Last week the FA appointed former Manchester United and England full-back Phil Neville as head coach of the England Women’s team. As an appointment, it has already generated a fairly significant amount of criticism, much of which has focussed on his lack of experience of the women’s game, or indeed of managing in general.
He has to date managed only one senior game of professional football (taking charge of Salford City, the side he co-owns, in a Northern Premier League match against Kendal Town in 2015), and his coaching record is similarly patchy.
Having temped as cover for Stuart Pearce with the England Under-21s, he then joined his old club Manchester United as a first team coach during the inauspicious Moyes era. Following this, he moved to Valencia, a side owned by his business associate Peter Lim, where he coached for the duration of the 2015/16 season, a period that saw the Spanish side finish 12th in La Liga with 11 wins, 11 draws and 16 defeats.
Moreover, ongoing reporting has unearthed sexist tweets from his – now deleted – twitter account, which appear to make light of domestic violence and criticise women’s push for equality.
Given the very reason that England are in search of a new manager is that Neville’s predecessor, Mark Sampson, was fired following a series of allegations of inappropriate and abusive behaviour, the wisdom of this new appointment appears very much in doubt.
However, beyond questions of his competence or suitability, Neville’s selection also lays bare some of the structural inequalities which continue to hinder the development of women’s football in England.
That a candidate reported to have been initially suggested in a ‘light-hearted manner’ at a drinks reception should be selected ahead of much better qualified but less high-profile coaches raises serious questions about the FA’s recruitment process. Personally approached by the FA’s technical director Dan Ashworth, who himself is under fire for ignoring safeguarding warnings and allegations of racism relating to Sampson during his time in charge, Neville’s selection suggests a troubling lack of accountability both in the recruitment process, and in the wider administration of the game.
At the heart of it, this move feels uncomfortably nepotistic, too redolent of the ‘jobs for the boys’ attitude for which the FA has in the past been heavily criticised.
To recap, in 2013, during the recruitment process which resulted in Mark Sampson being made England manager, allegations were made known to the FA that Sampson had engaged in inappropriate relationships with female players during his time in charge of Bristol Academy.
Nevertheless, he was given the job by Martin Glenn, Chief Executive of the FA. A 12-month investigation, of which Glenn was made aware, followed, which resulted in Sampson being sent on an education course but staying in his position.
However, in 2017, England forward Eni Aluko accused Sampson and another England coach of having made racist remarks, describing ‘a culture that has systematically dismissed certain players’ on the grounds of race. Whilst Sampson stayed on following this controversy, it caused the allegations from his time at Bristol to resurface, which eventually resulted in his dismissal. However, questions remained surrounding the administration which had deemed Sampson suitable to continue in a role of responsibility and influence, despite being aware of the initial allegations even prior to his selection in 2013.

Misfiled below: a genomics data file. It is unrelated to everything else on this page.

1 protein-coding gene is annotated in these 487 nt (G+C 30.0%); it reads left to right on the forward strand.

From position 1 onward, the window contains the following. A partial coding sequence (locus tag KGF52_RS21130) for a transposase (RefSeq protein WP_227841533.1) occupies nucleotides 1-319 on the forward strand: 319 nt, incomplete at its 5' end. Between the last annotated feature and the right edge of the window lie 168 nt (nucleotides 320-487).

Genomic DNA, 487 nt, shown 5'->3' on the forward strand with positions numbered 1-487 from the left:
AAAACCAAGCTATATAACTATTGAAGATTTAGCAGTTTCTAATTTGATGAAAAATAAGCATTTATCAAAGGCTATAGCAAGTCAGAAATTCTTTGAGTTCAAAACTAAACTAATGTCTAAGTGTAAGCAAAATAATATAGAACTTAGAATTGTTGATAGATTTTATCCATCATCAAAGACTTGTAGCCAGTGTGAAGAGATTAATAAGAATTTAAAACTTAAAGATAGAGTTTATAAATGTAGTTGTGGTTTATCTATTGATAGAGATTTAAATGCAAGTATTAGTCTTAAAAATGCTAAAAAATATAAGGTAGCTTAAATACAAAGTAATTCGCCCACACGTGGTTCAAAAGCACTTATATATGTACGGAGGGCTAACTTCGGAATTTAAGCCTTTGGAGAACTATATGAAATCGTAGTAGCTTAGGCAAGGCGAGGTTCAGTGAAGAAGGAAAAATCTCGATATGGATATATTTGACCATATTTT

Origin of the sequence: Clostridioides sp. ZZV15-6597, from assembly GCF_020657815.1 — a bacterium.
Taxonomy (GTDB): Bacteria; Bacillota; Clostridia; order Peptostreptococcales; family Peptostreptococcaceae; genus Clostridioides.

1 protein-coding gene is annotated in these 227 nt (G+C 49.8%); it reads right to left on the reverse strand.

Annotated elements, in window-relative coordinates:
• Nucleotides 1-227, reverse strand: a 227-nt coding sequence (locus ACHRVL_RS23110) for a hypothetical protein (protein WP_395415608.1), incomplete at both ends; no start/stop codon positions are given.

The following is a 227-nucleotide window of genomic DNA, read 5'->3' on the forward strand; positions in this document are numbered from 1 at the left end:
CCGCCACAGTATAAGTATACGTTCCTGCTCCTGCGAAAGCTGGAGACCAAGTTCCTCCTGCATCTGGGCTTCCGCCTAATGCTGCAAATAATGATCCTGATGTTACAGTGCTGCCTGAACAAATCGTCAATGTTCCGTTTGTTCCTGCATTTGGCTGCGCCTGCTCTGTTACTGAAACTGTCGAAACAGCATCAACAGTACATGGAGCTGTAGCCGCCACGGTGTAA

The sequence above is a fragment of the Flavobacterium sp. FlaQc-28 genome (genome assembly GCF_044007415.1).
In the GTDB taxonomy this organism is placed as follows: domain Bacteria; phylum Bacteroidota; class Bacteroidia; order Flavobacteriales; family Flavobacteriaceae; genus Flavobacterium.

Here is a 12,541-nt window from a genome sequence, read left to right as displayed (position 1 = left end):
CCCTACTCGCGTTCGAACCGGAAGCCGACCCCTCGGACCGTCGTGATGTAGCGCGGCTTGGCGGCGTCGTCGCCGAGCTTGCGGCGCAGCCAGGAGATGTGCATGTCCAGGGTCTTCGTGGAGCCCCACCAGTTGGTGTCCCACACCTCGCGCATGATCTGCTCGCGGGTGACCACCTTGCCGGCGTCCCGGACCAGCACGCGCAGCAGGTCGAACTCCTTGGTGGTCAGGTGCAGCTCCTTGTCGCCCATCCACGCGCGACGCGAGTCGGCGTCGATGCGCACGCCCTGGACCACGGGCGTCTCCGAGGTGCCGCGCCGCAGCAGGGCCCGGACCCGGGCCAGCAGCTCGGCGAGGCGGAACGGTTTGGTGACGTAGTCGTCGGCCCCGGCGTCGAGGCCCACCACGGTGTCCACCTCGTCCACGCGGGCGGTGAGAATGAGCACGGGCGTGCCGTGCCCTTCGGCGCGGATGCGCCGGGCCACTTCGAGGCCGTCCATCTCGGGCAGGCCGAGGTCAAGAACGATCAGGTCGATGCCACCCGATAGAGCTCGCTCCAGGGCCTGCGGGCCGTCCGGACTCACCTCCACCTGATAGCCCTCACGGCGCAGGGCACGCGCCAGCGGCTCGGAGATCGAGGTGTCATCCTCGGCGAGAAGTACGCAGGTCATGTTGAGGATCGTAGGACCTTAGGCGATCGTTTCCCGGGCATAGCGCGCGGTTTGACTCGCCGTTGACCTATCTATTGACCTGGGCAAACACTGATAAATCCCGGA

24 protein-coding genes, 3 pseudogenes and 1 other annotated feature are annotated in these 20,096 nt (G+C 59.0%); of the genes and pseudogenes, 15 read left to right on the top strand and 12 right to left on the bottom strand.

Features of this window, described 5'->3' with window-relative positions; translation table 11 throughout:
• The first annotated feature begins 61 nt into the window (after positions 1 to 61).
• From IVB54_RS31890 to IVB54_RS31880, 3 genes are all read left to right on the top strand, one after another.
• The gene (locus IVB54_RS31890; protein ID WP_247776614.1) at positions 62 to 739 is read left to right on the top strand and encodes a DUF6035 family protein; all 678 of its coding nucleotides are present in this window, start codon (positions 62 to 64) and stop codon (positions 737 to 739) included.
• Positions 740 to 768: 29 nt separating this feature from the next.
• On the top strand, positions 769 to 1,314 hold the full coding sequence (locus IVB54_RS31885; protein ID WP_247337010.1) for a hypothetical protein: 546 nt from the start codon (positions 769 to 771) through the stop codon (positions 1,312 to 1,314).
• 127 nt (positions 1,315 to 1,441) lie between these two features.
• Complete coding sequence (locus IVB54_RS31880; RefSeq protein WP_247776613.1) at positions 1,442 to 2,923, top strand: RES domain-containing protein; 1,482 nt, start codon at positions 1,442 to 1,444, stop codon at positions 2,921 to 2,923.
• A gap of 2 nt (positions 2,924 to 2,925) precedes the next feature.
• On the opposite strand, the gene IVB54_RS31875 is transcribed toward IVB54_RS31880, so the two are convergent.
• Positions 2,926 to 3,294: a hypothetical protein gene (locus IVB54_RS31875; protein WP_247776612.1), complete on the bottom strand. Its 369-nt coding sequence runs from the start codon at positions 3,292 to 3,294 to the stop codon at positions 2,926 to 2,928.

To return to Neville, above and beyond his suitability as a coach, his appointment is problematic because it prevents the top job going to a woman. Whilst it’s true that the board had struggled to find female coaches who were keen to apply, and interim coach Mo Marley declined to make a bid for the permanent position, this is not an excuse, and instead reflects the failure of an inextensive recruitment process.
Whilst only two of the ten sides in the WSL 1 are managed by a woman, there are too many talented female coaches working both in England and abroad for this to be an issue of scarcity. Indeed, that very statistic proves that there are obviously significant barriers preventing women from taking these top jobs in the women’s side of the game, barriers which appointing another male coach of the national side will do nothing to deconstruct.
There are suggestions that despite his apparent lack of experience, Neville has been picked because his high profile would attract more interest in the game. However, as the increase in attention around the 2015 World Cup and 2017 Euros proved, interest has never been the issue, but instead it is the lack of coverage that makes the domestic game less accessible to fans.
Moreover, this analysis simply doesn’t correspond to the real challenges that are holding the women’s game back. From the closure of Notts County Ladies, to Watford and Sunderland’s decision to revert to amateur status and leave the WSL, to the latter’s loss of use of the Academy of Light training facilities in preference of the men’s side, the most pressing issue is a lack of funding and facilities to help the game progress.
Appointing a female head coach of the national set-up would not have solved these issues, it is true, but it would have signalled a clear intention to advance both the standard of the game in this country and the careers of women within it.
Instead, they are once again reiterating the notion that women’s football is simply an inferior staging post for ambitious male coaches with designs of breaking into the men’s game.